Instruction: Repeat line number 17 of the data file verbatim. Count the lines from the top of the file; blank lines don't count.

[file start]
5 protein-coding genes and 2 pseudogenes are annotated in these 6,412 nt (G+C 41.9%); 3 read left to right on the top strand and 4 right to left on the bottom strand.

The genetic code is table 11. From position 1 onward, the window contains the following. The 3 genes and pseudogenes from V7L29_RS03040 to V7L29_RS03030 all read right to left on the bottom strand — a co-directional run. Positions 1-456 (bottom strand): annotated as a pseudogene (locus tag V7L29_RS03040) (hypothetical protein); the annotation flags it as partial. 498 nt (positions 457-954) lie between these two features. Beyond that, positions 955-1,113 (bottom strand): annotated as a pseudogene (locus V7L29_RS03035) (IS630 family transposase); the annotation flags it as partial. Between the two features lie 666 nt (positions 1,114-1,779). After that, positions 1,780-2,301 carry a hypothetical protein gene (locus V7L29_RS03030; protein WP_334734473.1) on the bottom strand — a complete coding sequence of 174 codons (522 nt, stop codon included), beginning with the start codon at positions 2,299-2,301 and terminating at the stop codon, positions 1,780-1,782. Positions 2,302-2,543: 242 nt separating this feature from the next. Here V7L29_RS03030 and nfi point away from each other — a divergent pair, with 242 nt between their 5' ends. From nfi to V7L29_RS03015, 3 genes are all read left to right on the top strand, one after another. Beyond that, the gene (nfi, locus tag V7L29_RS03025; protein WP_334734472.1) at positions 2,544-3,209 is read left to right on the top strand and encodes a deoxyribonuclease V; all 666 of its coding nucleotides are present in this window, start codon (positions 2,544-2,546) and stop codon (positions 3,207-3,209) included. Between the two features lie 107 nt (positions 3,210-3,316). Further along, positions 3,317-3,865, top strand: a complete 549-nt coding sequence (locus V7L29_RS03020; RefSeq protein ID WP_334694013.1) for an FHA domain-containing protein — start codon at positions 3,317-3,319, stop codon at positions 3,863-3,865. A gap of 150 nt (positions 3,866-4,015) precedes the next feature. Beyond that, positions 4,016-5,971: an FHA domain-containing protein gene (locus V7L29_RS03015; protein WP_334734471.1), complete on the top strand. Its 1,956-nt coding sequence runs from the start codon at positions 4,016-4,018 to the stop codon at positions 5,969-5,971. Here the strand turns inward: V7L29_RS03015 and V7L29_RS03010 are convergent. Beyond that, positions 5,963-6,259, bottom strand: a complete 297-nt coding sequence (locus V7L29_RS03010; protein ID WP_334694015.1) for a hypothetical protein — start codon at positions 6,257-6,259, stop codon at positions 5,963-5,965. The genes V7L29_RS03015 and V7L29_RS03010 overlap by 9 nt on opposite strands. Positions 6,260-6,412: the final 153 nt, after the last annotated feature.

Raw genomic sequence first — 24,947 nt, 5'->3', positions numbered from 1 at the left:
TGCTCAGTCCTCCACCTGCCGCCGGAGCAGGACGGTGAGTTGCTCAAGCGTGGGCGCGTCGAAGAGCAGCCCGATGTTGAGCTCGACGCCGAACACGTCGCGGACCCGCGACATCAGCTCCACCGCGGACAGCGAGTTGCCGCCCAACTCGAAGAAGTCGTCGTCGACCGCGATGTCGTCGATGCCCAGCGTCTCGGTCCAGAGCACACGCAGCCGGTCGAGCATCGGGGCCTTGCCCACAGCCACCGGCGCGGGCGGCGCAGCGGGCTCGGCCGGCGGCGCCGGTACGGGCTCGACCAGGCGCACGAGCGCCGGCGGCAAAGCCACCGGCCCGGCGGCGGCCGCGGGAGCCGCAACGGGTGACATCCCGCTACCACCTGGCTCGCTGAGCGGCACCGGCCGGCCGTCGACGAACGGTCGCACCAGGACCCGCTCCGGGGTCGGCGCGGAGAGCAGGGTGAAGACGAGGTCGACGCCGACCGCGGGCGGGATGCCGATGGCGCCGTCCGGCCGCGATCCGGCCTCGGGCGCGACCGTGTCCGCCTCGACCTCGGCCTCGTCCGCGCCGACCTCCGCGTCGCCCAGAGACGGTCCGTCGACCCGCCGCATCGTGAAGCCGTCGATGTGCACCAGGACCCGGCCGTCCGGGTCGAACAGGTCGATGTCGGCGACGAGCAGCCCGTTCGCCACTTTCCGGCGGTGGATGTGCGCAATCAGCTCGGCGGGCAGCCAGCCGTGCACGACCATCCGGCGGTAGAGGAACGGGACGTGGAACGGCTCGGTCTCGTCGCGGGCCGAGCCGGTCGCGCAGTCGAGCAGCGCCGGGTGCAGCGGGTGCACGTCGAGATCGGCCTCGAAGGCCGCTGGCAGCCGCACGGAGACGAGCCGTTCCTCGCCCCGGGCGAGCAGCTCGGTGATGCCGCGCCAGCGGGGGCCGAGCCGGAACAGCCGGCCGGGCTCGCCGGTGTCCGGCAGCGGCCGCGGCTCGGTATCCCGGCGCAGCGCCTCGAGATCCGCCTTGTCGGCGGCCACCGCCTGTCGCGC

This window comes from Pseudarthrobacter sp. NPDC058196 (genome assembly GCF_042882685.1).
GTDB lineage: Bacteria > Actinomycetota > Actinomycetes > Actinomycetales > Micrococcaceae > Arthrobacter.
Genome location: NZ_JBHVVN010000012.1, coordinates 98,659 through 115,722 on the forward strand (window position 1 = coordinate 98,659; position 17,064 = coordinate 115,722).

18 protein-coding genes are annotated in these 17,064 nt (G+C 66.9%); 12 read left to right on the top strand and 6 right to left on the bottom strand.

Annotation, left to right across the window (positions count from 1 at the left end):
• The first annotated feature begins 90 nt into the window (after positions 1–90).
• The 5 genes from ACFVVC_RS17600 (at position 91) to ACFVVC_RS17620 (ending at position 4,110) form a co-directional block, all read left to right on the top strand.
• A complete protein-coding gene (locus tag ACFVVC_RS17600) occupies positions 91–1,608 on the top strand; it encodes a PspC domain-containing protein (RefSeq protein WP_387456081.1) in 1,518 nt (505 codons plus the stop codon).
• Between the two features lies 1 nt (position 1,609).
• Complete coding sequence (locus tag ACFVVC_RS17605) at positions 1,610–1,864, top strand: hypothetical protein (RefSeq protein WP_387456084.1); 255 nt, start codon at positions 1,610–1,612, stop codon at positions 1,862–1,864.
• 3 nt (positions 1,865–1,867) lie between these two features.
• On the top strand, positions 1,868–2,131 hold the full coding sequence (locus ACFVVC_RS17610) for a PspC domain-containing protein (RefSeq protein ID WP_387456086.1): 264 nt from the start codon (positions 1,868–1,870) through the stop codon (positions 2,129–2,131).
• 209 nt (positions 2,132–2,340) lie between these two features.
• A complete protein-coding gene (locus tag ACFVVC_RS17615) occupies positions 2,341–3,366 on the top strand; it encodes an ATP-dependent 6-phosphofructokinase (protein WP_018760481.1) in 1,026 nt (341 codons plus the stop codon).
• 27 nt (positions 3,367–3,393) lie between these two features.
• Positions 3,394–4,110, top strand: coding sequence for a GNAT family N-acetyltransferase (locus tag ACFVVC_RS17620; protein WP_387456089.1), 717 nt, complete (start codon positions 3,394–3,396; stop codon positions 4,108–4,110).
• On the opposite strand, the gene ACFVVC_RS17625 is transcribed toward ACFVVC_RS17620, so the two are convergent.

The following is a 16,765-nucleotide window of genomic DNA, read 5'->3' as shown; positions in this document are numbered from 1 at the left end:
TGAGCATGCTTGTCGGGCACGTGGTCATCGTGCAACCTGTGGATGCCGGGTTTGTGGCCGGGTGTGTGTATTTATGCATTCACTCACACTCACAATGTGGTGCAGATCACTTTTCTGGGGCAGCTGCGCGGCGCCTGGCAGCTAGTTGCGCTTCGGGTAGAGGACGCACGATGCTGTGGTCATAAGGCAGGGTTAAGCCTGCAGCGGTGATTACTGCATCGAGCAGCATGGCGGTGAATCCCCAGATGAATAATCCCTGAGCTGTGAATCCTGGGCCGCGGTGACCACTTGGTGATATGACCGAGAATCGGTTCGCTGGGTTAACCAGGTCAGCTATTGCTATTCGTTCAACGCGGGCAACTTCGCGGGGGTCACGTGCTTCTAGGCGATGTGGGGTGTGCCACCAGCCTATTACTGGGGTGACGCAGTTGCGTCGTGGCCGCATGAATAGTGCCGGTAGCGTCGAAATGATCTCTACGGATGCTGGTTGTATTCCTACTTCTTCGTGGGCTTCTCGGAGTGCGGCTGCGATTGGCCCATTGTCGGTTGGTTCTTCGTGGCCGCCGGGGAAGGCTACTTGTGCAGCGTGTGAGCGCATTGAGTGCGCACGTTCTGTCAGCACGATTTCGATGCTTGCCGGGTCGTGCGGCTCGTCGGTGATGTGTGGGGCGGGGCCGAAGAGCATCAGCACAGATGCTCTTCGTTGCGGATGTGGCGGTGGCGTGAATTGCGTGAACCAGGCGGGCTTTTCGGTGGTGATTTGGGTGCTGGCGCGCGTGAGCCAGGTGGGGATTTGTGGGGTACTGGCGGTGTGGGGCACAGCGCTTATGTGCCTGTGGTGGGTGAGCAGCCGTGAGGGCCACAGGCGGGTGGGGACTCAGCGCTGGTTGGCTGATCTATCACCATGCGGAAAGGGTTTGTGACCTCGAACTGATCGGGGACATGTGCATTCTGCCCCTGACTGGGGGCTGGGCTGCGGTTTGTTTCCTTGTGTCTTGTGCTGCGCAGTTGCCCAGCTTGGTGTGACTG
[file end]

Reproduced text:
• 209 nt (positions 2,132–2,340) lie between these two features.